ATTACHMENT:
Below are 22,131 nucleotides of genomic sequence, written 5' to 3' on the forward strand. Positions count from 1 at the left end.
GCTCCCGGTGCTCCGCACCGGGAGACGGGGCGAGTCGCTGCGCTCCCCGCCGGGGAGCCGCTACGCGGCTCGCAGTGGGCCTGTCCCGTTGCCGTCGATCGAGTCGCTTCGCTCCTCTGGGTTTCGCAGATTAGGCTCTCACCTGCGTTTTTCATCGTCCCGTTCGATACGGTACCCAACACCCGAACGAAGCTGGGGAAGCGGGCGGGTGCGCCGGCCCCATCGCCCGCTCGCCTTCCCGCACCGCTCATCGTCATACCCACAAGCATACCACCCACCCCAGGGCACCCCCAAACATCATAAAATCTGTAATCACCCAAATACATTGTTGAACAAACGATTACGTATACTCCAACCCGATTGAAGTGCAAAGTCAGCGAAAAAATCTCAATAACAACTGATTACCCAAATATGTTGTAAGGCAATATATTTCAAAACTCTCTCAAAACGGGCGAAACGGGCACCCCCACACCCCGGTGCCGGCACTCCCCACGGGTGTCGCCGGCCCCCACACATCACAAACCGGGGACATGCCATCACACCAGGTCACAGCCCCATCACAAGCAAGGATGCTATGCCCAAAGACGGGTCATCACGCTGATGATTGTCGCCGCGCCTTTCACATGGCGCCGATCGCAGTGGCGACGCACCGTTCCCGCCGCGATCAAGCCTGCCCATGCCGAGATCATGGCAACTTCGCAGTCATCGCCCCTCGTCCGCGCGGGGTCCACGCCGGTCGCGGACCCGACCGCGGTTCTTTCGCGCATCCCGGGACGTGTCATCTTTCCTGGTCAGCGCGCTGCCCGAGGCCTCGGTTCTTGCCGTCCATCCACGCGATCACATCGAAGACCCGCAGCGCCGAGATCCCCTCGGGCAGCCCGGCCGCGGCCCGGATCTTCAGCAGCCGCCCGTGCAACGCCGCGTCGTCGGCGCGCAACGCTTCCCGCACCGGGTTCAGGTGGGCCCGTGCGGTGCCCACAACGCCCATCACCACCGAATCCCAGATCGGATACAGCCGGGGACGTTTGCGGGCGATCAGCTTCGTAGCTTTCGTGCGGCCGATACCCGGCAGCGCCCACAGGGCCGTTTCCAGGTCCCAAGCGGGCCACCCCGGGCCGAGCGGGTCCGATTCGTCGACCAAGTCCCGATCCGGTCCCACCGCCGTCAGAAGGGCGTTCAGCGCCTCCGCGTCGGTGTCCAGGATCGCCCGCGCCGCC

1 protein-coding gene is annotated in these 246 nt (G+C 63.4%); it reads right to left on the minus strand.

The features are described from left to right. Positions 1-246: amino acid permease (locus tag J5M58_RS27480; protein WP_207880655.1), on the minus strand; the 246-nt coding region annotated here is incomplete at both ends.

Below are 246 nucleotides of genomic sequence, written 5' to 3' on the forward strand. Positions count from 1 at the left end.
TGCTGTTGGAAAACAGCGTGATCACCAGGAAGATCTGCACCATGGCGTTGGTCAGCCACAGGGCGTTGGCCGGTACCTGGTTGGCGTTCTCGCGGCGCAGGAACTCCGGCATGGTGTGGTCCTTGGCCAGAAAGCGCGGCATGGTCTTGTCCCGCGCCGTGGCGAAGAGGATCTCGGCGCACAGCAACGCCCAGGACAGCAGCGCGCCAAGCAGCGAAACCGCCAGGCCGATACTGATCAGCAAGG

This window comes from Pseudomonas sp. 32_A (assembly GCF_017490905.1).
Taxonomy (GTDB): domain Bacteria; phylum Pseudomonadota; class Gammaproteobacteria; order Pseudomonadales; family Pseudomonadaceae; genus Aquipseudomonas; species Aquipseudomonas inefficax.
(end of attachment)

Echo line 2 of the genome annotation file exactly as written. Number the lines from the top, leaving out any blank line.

GCTCCCGGTGCTCCGCACCGGGAGACGGGGCGAGTCGCTGCGCTCCCCGCCGGGGAGCCGCTACGCGGCTCGCAGTGGGCCTGTCCCGTTGCCGTCGATCGAGTCGCTTCGCTCCTCTGGGTTTCGCAGATTAGGCTCTCACCTGCGTTTTTCATCGTCCCGTTCGATACGGTACCCAACACCCGAACGAAGCTGGGGAAGCGGGCGGGTGCGCCGGCCCCATCGCCCGCTCGCCTTCCCGCACCGCTCATCGTCATACCCACAAGCATACCACCCACCCCAGGGCACCCCCAAACATCATAAAATCTGTAATCACCCAAATACATTGTTGAACAAACGATTACGTATACTCCAACCCGATTGAAGTGCAAAGTCAGCGAAAAAATCTCAATAACAACTGATTACCCAAATATGTTGTAAGGCAATATATTTCAAAACTCTCTCAAAACGGGCGAAACGGGCACCCCCACACCCCGGTGCCGGCACTCCCCACGGGTGTCGCCGGCCCCCACACATCACAAACCGGGGACATGCCATCACACCAGGTCACAGCCCCATCACAAGCAAGGATGCTATGCCCAAAGACGGGTCATCACGCTGATGATTGTCGCCGCGCCTTTCACATGGCGCCGATCGCAGTGGCGACGCACCGTTCCCGCCGCGATCAAGCCTGCCCATGCCGAGATCATGGCAACTTCGCAGTCATCGCCCCTCGTCCGCGCGGGGTCCACGCCGGTCGCGGACCCGACCGCGGTTCTTTCGCGCATCCCGGGACGTGTCATCTTTCCTGGTCAGCGCGCTGCCCGAGGCCTCGGTTCTTGCCGTCCATCCACGCGATCACATCGAAGACCCGCAGCGCCGAGATCCCCTCGGGCAGCCCGGCCGCGGCCCGGATCTTCAGCAGCCGCCCGTGCAACGCCGCGTCGTCGGCGCGCAACGCTTCCCGCACCGGGTTCAGGTGGGCCCGTGCGGTGCCCACAACGCCCATCACCACCGAATCCCAGATCGGATACAGCCGGGGACGTTTGCGGGCGATCAGCTTCGTAGCTTTCGTGCGGCCGATACCCGGCAGCGCCCACAGGGCCGTTTCCAGGTCCCAAGCGGGCCACCCCGGGCCGAGCGGGTCCGATTCGTCGACCAAGTCCCGATCCGGTCCCACCGCCGTCAGAAGGGCGTTCAGCGCCTCCGCGTCGGTGTCCAGGATCGCCCGCGCCGCC